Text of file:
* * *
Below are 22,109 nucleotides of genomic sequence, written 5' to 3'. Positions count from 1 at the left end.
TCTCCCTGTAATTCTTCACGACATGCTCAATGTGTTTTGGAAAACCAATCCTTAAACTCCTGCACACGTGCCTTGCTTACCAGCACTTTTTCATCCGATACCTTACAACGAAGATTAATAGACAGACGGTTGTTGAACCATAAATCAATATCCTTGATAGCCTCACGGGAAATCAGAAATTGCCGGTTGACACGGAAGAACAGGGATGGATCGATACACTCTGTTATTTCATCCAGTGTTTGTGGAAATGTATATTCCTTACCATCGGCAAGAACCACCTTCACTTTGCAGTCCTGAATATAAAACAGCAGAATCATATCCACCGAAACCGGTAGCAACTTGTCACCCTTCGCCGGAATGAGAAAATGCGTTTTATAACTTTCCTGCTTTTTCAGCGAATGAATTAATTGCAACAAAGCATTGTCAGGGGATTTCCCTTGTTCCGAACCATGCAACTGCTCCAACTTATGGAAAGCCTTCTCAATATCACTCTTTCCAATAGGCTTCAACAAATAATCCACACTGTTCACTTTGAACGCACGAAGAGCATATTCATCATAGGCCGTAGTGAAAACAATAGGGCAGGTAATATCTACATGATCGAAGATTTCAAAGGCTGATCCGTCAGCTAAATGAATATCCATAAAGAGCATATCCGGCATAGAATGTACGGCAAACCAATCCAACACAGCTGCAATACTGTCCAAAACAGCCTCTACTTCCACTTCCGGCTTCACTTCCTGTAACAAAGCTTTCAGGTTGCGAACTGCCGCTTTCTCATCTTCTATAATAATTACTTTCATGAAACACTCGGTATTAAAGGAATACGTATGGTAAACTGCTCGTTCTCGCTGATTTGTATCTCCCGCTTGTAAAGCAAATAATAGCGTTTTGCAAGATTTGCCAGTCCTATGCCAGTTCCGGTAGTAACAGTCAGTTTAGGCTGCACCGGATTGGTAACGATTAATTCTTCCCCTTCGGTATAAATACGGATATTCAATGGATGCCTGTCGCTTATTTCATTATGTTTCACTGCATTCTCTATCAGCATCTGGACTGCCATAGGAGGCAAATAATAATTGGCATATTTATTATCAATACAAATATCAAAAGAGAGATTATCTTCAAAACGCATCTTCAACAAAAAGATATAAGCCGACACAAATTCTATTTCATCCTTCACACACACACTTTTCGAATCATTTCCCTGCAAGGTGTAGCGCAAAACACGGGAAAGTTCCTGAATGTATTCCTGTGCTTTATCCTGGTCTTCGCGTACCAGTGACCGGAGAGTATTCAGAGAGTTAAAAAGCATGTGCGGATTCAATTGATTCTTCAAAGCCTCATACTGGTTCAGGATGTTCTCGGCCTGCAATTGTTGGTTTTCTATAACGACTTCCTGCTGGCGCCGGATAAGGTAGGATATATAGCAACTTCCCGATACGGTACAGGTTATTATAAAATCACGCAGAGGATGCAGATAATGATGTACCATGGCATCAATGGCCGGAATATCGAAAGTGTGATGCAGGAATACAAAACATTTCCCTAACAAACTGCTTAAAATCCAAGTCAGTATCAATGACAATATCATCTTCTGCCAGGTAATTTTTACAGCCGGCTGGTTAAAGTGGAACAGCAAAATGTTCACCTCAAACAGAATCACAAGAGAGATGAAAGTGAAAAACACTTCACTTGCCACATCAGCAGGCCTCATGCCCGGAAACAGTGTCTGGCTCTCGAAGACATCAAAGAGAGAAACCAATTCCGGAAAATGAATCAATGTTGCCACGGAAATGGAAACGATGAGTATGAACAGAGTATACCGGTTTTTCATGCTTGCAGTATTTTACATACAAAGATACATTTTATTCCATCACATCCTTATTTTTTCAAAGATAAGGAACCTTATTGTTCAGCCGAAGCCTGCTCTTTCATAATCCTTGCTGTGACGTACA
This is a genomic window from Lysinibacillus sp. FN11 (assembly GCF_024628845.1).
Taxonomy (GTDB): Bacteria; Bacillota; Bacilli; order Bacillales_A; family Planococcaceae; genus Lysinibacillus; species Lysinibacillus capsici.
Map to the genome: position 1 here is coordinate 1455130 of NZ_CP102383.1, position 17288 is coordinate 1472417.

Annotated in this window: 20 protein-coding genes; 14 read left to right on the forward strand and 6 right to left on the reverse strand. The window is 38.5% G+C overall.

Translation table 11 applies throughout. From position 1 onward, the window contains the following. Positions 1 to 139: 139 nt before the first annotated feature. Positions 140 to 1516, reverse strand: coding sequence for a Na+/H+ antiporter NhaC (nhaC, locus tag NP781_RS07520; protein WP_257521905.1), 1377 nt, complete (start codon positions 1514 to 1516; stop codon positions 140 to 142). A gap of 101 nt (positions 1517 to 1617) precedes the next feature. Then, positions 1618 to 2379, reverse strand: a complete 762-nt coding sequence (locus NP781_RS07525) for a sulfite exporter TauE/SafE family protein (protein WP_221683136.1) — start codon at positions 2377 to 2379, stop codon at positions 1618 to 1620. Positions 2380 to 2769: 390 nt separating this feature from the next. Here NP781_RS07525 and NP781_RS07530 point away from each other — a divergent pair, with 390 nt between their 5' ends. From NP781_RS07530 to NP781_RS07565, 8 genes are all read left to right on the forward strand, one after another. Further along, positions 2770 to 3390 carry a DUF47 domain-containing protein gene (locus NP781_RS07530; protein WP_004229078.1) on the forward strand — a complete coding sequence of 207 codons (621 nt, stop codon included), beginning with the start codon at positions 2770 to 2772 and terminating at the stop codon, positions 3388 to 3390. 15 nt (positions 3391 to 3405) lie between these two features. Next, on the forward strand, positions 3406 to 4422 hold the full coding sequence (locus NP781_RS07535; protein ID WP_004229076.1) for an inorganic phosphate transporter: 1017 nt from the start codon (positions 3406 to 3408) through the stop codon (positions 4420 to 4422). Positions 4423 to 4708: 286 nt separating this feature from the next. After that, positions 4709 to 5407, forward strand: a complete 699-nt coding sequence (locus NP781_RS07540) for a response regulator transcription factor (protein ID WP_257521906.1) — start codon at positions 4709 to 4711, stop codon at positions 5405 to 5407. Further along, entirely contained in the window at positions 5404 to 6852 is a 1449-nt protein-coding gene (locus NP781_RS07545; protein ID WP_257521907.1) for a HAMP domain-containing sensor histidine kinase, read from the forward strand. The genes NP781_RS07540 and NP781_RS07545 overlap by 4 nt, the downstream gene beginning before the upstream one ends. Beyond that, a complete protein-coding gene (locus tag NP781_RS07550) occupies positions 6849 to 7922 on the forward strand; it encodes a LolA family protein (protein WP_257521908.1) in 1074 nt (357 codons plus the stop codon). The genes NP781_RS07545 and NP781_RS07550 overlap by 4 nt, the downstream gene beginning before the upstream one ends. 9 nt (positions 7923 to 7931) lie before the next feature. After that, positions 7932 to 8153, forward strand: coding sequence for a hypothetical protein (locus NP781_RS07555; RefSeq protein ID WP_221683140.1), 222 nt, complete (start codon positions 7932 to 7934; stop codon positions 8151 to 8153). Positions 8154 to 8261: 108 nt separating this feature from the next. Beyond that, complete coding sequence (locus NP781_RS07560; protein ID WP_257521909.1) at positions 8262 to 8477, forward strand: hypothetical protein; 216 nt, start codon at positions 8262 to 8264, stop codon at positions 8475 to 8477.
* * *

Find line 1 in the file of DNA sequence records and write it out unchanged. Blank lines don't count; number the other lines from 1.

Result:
Below are 22,109 nucleotides of genomic sequence, written 5' to 3'. Positions count from 1 at the left end.